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Free-Rider Problems in the Production of Collective Goods

  • Jean Hampton (a1)

There has been a persistent tendency to identify what is called “the freerider problem” in the production of collective (or public) goods with the prisoner's dilemma. However, in this article I want to challenge that identification by presenting an analysis of what are in fact a variety of collective action problems in the production of collective goods. My strategy is not to consult any intuitions about what the free-rider problem is; rather I will be looking at the problematic game-theoretic structures of various situations associated with the production of different types of collective goods, thereby showing what sorts of difficulties a community concerned with their voluntary production would face. I call all of these dilemmas free-rider problems because in all of them certain individuals find it rational to take advantage of others' willingness to contribute to the good in a way that threatens its production. Some readers may feel that the term ‘free-rider problem’ is so identified with the prisoner's dilemma that my extension of the term in this way “jars”; if so, I invite them to coin another word for the larger phenomenon. My aim is not to engage in linguistic analysis but to attempt at least a partial analysis of the complicated structure of collective good production.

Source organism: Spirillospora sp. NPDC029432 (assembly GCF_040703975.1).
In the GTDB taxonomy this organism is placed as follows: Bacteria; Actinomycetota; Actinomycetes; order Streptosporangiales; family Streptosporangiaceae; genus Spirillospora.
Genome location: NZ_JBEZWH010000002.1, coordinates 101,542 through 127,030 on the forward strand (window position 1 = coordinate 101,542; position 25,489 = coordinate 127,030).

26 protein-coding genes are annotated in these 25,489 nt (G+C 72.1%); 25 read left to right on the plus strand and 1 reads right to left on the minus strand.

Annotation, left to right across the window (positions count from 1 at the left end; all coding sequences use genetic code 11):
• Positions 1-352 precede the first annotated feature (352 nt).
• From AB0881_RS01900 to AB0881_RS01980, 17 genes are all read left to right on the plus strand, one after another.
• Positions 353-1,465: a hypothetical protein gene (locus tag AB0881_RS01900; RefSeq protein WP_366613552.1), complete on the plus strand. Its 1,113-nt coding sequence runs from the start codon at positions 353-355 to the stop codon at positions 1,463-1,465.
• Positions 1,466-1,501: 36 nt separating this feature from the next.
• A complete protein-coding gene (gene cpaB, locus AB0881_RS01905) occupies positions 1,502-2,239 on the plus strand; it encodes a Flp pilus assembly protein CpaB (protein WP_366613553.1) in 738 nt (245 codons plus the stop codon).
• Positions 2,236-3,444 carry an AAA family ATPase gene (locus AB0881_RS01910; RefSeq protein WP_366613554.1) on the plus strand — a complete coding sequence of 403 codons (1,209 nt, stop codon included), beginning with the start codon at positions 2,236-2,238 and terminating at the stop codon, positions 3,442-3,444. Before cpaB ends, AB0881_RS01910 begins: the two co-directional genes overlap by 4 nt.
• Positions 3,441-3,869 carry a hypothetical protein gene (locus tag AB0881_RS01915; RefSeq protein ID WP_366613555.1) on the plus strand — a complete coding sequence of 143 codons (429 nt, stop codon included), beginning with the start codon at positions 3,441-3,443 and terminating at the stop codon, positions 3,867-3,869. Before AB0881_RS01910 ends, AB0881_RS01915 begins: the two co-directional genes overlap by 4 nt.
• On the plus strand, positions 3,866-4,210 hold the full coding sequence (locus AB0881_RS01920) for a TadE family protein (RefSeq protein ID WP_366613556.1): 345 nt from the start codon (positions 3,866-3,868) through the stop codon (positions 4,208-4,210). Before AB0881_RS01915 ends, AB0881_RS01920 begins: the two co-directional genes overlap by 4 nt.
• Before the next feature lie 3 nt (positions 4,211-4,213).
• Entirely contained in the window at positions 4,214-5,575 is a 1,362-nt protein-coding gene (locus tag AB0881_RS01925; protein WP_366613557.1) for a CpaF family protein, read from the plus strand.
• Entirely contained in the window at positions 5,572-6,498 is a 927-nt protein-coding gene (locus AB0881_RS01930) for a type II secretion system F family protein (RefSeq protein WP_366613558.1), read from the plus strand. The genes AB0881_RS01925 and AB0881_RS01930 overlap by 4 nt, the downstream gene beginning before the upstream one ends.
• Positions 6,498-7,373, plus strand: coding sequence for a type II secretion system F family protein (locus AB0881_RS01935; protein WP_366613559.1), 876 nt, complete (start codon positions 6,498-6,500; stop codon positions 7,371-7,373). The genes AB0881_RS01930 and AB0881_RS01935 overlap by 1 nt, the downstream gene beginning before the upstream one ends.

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Norman Frohlich , Thomas Hunt , Joe Oppenheimer , and R. Harrison Wagner , 1975. “Individual Contributions for Collective Goods: Alternative Models.” Journal of Conflict Resolution 19:310–29.

Russell Hardin . 1971. “Collective Action as an Agreeable n-Prisoner's Dilemma.” Behavioural Science 16: 472–79. Reprinted in Rational Man and Irrational Society? edited by Brian Barry and Russell Hardin. Beverly Hills, Cal.: Sage, 1982.

Jack Hirshleifer . 1983. “From Weakest Link to Best-Shot: The Voluntary Provision of Public Goods.” Public Choice 41: 371–86.

Philip Pettit . 1986. “Free Riders and Foul Dealers.” Journal of Philosophy 83: 361–79.

Amartya Sen . 1967. “Isolation, Assurance, and the Social Rate of Discount.” Quarterly Journal of Economics 81:112–24.

Amartya Sen . 1973. On Economic Inequality. Oxford: Clarendon Press.

Thomas Schelling . 1973. “Hockey Helmets, Concealed Weapons, and Daylight Savings.” Journal of Conflict Resolution 17: 381428.

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Economics & Philosophy
  • ISSN: 0266-2671
  • EISSN: 1474-0028
  • URL: /core/journals/economics-and-philosophy
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